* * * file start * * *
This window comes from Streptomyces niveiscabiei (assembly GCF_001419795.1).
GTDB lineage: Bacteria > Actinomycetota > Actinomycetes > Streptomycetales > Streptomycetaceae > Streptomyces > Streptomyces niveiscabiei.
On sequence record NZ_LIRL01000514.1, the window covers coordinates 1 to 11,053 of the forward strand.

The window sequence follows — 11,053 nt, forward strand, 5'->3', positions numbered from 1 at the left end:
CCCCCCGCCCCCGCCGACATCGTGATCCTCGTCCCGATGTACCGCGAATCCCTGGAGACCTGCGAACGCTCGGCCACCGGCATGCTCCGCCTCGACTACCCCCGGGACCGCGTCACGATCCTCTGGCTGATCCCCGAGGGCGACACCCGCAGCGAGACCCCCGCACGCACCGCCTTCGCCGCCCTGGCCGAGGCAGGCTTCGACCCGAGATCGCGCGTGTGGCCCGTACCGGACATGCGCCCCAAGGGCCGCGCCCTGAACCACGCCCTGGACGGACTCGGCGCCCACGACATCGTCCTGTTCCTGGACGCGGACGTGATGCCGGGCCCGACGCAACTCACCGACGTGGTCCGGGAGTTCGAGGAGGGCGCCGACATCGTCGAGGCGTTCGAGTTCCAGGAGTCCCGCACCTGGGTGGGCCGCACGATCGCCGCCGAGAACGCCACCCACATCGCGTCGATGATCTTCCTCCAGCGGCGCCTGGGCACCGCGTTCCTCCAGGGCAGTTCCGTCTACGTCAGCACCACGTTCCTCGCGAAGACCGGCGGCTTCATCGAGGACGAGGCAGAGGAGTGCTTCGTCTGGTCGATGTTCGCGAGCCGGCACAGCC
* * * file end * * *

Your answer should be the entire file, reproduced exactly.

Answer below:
This window comes from Streptomyces niveiscabiei (assembly GCF_001419795.1).
GTDB lineage: Bacteria > Actinomycetota > Actinomycetes > Streptomycetales > Streptomycetaceae > Streptomyces > Streptomyces niveiscabiei.
On sequence record NZ_LIRL01000514.1, the window covers coordinates 1 to 11,053 of the forward strand.

The window sequence follows — 11,053 nt, forward strand, 5'->3', positions numbered from 1 at the left end:
CCCCCCGCCCCCGCCGACATCGTGATCCTCGTCCCGATGTACCGCGAATCCCTGGAGACCTGCGAACGCTCGGCCACCGGCATGCTCCGCCTCGACTACCCCCGGGACCGCGTCACGATCCTCTGGCTGATCCCCGAGGGCGACACCCGCAGCGAGACCCCCGCACGCACCGCCTTCGCCGCCCTGGCCGAGGCAGGCTTCGACCCGAGATCGCGCGTGTGGCCCGTACCGGACATGCGCCCCAAGGGCCGCGCCCTGAACCACGCCCTGGACGGACTCGGCGCCCACGACATCGTCCTGTTCCTGGACGCGGACGTGATGCCGGGCCCGACGCAACTCACCGACGTGGTCCGGGAGTTCGAGGAGGGCGCCGACATCGTCGAGGCGTTCGAGTTCCAGGAGTCCCGCACCTGGGTGGGCCGCACGATCGCCGCCGAGAACGCCACCCACATCGCGTCGATGATCTTCCTCCAGCGGCGCCTGGGCACCGCGTTCCTCCAGGGCAGTTCCGTCTACGTCAGCACCACGTTCCTCGCGAAGACCGGCGGCTTCATCGAGGACGAGGCAGAGGAGTGCTTCGTCTGGTCGATGTTCGCGAGCCGGCACAGCC